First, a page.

Empty vs full capsid determination

In addition to the AAV full capsid containing the transgene, product-related capsid impurities can include an empty capsid, or virus protein shells without the vector genome, a partial capsid containing transgene fragments, and an ‘other’ capsid, which contains any sort of nontarget, extraneous host-cell nucleic acid. The contamination of packaged genome-related impurities affects the efficacy and the safety of the vector product, increasing the potential immunogenicity and can inhibit the transduction of the full capsid by competing for vector binding sites on the cells.

The analysis of empty and partial versus full capsids is thus one of the critical quality attributes for AAV products. There are multiple technologies used for determining the ratio of AAV full and empty viral capsids. The quick and easy methods (qPCR/ELISA and spectrophotometry) suffer from poor accuracy, while electron microscopy is too time-consuming, ion exchange chromatography (IEX) does not provide good resolution and charge-detection, and MS is not yet commercially available. Analytical ultracentrifugation (AUC) is the gold standard, but requires large sample sizes, is high cost and requires highly trained operators.

Capillary isoelectric focusing (cIEF), on the other hand, is a fast, easy-to-perform and robust biophysical method that is effective for the reliable separation and quantitation of full, partial and empty AAV capsids. Separation is achieved based on the charge variance of the isolectric points, with full capsids having lower pl values than empties. SCIEX has developed a robust cIEF-based method for AAV full and empty capsids analysis that can be completed in less than an hour. This method shows excellent resolution between full, empty, and partial capsid peaks and is also capable of analyzing different AAV serotypes [4].

CE-LIF can also be used for full/empty capsid analysis in combination with genome integrity analysis. SCIEX has developed a fast, size-based screening workflow for AAV that involves purification of the AAV sample with the QIAquick PCR kit straight to nucleic acid, followed by separation and analysis. This method provides very good separation of intact and partial genome peaks and small size impurities in just 30 minutes (10 minutes for prep, 15 minutes for separation), allowing rapid analysis of in-process samples.


Economical, rapid and robust biophysical methods for the analysis of viral vector capsids – both in-process samples and final products – is essential to ensuring safe and effective gene therapies. SCIEX has developed MS and CE-LIF solutions that provide the critical information required for characterizing AAV viral vector proteins, determining AAV capsid purity and genome integrity and separation and detection of full, partial and empty AAV capsids.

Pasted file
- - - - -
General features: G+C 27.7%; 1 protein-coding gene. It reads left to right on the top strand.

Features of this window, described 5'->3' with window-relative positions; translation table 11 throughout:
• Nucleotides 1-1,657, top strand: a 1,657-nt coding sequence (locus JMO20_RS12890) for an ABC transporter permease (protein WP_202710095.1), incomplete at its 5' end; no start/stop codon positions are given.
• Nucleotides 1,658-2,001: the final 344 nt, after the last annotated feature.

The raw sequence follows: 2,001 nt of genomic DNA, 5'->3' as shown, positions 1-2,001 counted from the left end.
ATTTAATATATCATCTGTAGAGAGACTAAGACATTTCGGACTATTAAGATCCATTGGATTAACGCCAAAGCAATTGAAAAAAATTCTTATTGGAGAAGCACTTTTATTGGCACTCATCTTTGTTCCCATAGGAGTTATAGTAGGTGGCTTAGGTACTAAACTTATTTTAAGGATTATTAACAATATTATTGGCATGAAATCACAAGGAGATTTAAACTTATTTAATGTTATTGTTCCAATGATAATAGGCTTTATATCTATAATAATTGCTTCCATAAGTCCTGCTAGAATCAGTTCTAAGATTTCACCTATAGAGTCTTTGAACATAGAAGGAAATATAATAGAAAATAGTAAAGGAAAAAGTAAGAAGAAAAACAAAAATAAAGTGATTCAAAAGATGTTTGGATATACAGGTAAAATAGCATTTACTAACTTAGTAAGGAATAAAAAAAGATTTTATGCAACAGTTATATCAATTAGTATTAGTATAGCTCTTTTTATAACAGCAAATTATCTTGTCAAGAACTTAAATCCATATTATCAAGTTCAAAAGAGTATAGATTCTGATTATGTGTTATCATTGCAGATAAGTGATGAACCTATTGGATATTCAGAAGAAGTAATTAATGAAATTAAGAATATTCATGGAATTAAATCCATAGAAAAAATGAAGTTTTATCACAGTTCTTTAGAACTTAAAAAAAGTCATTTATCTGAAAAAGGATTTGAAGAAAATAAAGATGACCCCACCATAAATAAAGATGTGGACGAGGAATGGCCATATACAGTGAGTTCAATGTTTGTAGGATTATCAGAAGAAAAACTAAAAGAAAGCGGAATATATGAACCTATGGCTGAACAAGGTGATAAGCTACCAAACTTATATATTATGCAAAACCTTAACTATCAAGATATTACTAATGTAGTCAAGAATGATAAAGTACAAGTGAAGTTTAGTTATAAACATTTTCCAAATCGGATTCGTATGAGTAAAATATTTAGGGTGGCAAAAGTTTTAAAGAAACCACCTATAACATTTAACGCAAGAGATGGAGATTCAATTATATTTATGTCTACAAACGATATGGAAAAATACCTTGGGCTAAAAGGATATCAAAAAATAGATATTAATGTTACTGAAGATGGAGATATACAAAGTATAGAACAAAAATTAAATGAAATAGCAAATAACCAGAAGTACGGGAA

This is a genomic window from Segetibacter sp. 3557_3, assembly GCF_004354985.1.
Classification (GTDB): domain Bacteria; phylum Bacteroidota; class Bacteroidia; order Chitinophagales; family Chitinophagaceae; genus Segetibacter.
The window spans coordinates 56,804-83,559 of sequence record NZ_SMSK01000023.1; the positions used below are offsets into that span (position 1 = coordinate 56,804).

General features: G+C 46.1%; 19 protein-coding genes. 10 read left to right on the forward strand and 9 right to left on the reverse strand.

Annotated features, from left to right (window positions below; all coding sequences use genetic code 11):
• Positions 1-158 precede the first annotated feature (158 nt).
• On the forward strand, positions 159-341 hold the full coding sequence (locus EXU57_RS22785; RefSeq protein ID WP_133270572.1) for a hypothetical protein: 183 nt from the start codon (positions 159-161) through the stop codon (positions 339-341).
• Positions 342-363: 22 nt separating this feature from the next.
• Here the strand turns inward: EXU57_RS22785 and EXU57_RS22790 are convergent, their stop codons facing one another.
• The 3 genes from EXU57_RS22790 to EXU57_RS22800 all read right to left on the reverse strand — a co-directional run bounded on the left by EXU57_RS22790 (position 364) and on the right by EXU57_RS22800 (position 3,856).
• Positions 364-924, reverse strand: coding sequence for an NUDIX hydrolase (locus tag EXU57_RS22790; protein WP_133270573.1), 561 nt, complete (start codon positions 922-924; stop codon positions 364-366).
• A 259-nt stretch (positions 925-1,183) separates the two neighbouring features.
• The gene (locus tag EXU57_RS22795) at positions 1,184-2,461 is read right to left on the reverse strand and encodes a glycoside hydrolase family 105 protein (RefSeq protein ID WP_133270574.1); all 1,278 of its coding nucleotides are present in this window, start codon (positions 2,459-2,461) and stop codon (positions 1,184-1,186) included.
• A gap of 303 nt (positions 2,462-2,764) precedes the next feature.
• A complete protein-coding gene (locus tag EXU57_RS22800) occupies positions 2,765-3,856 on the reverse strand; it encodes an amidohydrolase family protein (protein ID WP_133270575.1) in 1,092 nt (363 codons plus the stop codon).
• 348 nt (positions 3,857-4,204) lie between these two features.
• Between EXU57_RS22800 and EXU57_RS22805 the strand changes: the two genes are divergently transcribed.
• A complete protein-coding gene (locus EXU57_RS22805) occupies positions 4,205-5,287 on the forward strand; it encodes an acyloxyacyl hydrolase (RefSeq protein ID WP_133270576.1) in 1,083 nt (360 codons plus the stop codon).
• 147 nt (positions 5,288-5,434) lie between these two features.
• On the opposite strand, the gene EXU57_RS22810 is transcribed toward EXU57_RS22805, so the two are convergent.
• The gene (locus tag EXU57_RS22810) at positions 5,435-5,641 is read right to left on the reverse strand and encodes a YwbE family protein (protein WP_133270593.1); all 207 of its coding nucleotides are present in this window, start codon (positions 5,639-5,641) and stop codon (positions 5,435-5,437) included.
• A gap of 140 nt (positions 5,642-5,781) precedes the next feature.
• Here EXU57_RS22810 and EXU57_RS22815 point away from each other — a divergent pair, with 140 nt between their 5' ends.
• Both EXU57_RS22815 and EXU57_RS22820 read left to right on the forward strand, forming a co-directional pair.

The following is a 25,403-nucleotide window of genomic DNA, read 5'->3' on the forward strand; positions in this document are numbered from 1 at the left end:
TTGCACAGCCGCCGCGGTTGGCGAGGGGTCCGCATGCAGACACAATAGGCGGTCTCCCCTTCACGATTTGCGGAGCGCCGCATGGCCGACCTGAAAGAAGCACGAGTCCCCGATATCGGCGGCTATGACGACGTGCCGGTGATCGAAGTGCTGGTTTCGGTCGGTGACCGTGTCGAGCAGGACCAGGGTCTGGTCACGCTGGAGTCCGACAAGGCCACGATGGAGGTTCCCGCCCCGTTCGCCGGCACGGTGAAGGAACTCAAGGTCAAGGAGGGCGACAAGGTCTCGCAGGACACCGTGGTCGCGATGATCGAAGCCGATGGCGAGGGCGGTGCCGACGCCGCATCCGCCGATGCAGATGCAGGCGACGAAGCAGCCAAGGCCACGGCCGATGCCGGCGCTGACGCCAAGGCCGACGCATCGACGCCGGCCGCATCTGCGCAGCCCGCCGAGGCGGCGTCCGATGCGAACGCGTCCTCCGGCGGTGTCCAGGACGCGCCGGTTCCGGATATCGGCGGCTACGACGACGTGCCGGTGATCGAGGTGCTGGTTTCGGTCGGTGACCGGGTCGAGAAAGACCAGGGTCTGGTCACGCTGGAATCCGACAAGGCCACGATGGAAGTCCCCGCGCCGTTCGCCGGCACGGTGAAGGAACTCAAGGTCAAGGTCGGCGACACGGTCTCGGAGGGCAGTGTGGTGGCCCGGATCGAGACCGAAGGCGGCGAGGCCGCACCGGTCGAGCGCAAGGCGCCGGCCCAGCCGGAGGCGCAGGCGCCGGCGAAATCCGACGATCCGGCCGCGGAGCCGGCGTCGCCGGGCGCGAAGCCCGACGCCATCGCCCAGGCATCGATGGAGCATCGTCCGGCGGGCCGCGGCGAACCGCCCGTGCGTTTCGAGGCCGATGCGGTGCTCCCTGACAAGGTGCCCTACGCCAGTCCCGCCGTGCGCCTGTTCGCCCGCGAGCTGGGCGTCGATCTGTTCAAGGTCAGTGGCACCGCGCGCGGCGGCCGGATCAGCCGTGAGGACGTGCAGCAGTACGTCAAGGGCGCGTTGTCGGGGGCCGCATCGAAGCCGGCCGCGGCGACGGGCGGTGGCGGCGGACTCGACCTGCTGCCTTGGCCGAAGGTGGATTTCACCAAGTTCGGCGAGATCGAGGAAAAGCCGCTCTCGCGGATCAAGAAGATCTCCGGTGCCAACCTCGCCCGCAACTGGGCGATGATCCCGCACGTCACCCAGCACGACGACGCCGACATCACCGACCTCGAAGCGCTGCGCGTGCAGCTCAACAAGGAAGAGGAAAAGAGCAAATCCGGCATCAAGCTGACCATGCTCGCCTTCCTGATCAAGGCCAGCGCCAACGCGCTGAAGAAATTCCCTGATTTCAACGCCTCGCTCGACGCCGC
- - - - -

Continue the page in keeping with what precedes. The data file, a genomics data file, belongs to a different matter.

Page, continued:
These methods offer excellent resolution and sensitivity with minimal preparation and can be automated for rapid analyses. While they have been developed specifically for AAV samples, including different serotypes, these methods could be modified to work with other viruses.


1. McCarthy S, Pohl K, Candish E. Characterization of adeno-associated virus capsid proteins with peptide mapping. SCIEX Technical Note, 2020 Crossref

2. Li T, Yowanto H, Mollah S. Purity Analysis of Adeno-Associated Virus (AAV) Capsid Proteins using CE-LIF Technology. SCIEX Technical Note, 2019 Crossref

3. Mollah S, Pohl K. Viral vector process development: applying CE and MS techniques for in-process testing. SCIEX Technical Note, 2020 Crossref

4. Li T, Gao T, Chen H et al. Determination of full, partial and empty capsid ratios for adeno-associated virus (AAV) analysis. SCIEX Technical Note, 2020 Crossref


Susan Darling
Senior Director
Product Management,
Market Management,
CE and Biopharma, SCIEX

Authorship & Conflict of Interest

Contributions: All named authors take responsibility for the integrity of the work as a whole, and have given their approval for this version to be published.

Acknowledgements: None.

Disclosure and potential conflicts of interest: S Darling is an employee of SCIEX. The author declares that they have no other conflicts of interest.

Funding declaration: The authors received no financial support for the research, authorship and/or publication of this article.

Article & copyright information

Copyright: Published by Cell and Gene Therapy Insights under Creative Commons License Deed CC BY NC ND 4.0 which allows anyone to copy, distribute, and transmit the article provided it is properly attributed in the manner specified below. No commercial use without permission.

Attribution: Copyright © 2021 SCIEX. Published by Cell and Gene Therapy Insights under Creative Commons License Deed CC BY NC ND 4.0.

Article source: Invited; externally peer reviewed.

Submitted for peer review: Mar 15 2021; Revised manuscript received: Apr 9 2021; Publication date: Apr 29 2021.

This article is part of the Viral vector bioprocessing spotlight